The first step required in this plan would be to set up a website that would appear much more legitimate and official, though one that would still center around a discussion forum. After this, you'd need to gather a great number of people interested in the idea of self-direction from various sources. I'm thinking that Libertarians, Communists, Anarchists, Capitalists, drug legalization advocates, and data pirates would be a great place to start. After that, the larger phyles would be formed, and the donation system would be set up. Most likely, all of the phyles would be contractually obligated to recognize all of the other phyles that have a sufficiently large number of donors. This would give people an incentive to donate, to ensure that their ideology has a place, but it wouldn't skew things too much in favor of the rich, as it'd be based on the number of donors and not the total amount donated. A vote would be taken on the form of the new home, probably island vs seastead vs on the land in some third-world nation. The donation system, of course, must have a couple of important features: if the project fails or doesn't go anywhere in twenty years, your money is automatically refunded. If the user chooses to withdraw (un-donate) their money, they can do that. After that, more money would be raised, and (this is the part where it'll all break down) if they've gathered enough, then they'd purchase the island.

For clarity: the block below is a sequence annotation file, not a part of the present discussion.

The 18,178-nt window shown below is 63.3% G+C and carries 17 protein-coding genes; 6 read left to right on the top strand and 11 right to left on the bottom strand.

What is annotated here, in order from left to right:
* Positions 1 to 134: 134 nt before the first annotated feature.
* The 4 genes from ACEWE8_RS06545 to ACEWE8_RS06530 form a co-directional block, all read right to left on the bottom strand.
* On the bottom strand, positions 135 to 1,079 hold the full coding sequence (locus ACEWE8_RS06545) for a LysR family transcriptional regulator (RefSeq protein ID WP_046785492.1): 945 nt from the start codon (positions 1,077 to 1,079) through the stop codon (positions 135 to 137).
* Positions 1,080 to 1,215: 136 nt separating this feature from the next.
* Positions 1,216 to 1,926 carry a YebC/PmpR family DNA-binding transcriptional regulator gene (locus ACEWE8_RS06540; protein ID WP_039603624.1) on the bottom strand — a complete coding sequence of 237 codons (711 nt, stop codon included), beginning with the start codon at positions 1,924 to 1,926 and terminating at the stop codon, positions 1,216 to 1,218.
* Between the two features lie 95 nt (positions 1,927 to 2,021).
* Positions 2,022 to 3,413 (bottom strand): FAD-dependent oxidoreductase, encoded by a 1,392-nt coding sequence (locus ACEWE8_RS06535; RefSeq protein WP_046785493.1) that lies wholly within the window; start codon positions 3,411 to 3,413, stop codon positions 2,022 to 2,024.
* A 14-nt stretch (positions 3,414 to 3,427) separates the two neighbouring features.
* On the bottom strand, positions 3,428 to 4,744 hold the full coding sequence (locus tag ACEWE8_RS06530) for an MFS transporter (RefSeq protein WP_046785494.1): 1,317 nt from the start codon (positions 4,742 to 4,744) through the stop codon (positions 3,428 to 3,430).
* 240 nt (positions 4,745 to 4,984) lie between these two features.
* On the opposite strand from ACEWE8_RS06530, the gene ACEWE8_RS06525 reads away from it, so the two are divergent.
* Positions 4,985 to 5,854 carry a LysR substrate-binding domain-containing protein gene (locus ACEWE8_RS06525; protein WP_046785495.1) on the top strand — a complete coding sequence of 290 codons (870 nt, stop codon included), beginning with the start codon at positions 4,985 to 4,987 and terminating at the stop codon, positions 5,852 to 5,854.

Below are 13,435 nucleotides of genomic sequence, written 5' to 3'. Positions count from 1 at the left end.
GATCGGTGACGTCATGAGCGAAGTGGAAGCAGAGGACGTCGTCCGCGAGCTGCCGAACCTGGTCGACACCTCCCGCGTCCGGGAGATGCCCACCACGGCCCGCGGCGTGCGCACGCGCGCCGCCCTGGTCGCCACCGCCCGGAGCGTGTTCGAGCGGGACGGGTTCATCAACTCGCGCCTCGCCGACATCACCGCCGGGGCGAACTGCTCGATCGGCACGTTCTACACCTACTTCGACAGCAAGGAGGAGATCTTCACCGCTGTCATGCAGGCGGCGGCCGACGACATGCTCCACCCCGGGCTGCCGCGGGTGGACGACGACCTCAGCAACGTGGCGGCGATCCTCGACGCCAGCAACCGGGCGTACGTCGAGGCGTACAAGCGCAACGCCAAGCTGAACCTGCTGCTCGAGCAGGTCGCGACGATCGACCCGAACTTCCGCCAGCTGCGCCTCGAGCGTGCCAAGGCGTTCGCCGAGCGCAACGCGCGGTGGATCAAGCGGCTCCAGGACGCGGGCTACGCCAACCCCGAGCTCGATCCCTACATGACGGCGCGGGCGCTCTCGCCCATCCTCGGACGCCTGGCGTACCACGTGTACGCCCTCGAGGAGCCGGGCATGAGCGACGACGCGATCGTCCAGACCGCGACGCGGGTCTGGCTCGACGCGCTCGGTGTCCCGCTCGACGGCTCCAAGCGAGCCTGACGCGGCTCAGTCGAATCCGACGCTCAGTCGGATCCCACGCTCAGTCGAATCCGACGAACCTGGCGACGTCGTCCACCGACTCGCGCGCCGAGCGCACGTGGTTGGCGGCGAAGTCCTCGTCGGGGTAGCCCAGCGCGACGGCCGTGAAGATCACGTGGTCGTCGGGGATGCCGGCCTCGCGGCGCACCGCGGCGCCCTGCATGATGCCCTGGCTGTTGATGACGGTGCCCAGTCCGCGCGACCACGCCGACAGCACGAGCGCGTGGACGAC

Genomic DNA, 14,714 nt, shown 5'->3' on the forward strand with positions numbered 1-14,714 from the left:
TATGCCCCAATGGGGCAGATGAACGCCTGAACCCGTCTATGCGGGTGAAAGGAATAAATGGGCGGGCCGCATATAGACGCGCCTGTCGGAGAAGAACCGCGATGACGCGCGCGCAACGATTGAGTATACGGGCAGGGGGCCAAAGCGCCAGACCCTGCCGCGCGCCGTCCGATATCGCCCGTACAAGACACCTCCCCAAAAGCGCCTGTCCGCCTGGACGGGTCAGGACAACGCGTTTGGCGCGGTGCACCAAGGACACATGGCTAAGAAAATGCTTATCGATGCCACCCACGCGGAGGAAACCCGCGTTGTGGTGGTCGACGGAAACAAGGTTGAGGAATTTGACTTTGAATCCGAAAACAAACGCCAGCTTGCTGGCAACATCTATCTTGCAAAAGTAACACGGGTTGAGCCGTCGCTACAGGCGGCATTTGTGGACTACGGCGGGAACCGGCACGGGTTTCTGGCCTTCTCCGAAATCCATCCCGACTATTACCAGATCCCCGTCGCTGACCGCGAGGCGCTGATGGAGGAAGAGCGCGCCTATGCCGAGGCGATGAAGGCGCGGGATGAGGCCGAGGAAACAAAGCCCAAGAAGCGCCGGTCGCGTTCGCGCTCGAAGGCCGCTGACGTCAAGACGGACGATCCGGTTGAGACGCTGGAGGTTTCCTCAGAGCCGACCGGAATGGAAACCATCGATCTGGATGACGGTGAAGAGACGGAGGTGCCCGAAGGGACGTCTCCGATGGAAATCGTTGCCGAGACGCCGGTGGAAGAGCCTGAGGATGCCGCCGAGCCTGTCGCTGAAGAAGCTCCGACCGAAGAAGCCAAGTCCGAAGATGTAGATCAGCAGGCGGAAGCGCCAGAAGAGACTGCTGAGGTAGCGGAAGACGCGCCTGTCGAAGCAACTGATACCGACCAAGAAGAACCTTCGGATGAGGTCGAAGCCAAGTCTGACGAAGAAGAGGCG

How I see it going down after that point: The braver members of the project, drawn from every phyle, journey to the island and work to set up a preliminary infrastructure (this would, of course, be very different in a seastead) and housing quarters. After that, more members come to the island, further building it up, and this continues until everybody who donated is on the island. Meanwhile, the island is protected from small threats by a militia and from large threats by very good PR (hopefully augmented by some sort of free online "reality show" type of broadcast detailing the lives of our colonists). The economy of the island would likely be dominated by medical tourism and drug tourism, especially early-on. Having lax regulations on research - specifically, nothing based in religion or sci-fi-movie-inspired paranoia - might help as well.